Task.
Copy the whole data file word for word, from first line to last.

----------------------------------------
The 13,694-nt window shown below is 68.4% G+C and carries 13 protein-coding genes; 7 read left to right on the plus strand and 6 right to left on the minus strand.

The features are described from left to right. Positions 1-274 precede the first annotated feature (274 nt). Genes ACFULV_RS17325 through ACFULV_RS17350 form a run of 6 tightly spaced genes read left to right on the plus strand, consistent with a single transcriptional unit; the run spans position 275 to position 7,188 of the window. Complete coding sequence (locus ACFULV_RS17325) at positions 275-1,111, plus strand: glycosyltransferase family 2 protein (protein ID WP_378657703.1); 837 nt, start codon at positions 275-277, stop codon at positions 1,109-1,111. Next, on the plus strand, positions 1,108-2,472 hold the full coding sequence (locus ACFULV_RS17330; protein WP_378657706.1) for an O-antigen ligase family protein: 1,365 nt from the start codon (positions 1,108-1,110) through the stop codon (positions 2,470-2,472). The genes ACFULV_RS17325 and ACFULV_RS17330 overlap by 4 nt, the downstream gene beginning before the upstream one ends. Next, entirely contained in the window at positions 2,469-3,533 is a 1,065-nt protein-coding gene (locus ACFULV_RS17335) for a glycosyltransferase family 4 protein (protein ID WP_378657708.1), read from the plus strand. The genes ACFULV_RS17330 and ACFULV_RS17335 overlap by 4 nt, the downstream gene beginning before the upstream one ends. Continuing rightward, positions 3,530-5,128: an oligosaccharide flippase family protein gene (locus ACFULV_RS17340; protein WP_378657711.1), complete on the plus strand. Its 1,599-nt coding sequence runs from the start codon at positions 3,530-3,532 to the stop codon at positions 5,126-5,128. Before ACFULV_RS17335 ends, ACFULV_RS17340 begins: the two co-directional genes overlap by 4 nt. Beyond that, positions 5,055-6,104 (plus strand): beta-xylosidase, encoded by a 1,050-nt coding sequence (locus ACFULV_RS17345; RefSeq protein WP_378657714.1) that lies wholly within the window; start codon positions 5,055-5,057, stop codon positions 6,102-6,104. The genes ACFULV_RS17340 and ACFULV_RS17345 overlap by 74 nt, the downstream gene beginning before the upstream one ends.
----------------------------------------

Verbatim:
The 13,694-nt window shown below is 68.4% G+C and carries 13 protein-coding genes; 7 read left to right on the plus strand and 6 right to left on the minus strand.

The features are described from left to right. Positions 1-274 precede the first annotated feature (274 nt). Genes ACFULV_RS17325 through ACFULV_RS17350 form a run of 6 tightly spaced genes read left to right on the plus strand, consistent with a single transcriptional unit; the run spans position 275 to position 7,188 of the window. Complete coding sequence (locus ACFULV_RS17325) at positions 275-1,111, plus strand: glycosyltransferase family 2 protein (protein ID WP_378657703.1); 837 nt, start codon at positions 275-277, stop codon at positions 1,109-1,111. Next, on the plus strand, positions 1,108-2,472 hold the full coding sequence (locus ACFULV_RS17330; protein WP_378657706.1) for an O-antigen ligase family protein: 1,365 nt from the start codon (positions 1,108-1,110) through the stop codon (positions 2,470-2,472). The genes ACFULV_RS17325 and ACFULV_RS17330 overlap by 4 nt, the downstream gene beginning before the upstream one ends. Next, entirely contained in the window at positions 2,469-3,533 is a 1,065-nt protein-coding gene (locus ACFULV_RS17335) for a glycosyltransferase family 4 protein (protein ID WP_378657708.1), read from the plus strand. The genes ACFULV_RS17330 and ACFULV_RS17335 overlap by 4 nt, the downstream gene beginning before the upstream one ends. Continuing rightward, positions 3,530-5,128: an oligosaccharide flippase family protein gene (locus ACFULV_RS17340; protein WP_378657711.1), complete on the plus strand. Its 1,599-nt coding sequence runs from the start codon at positions 3,530-3,532 to the stop codon at positions 5,126-5,128. Before ACFULV_RS17335 ends, ACFULV_RS17340 begins: the two co-directional genes overlap by 4 nt. Beyond that, positions 5,055-6,104 (plus strand): beta-xylosidase, encoded by a 1,050-nt coding sequence (locus ACFULV_RS17345; RefSeq protein WP_378657714.1) that lies wholly within the window; start codon positions 5,055-5,057, stop codon positions 6,102-6,104. The genes ACFULV_RS17340 and ACFULV_RS17345 overlap by 74 nt, the downstream gene beginning before the upstream one ends.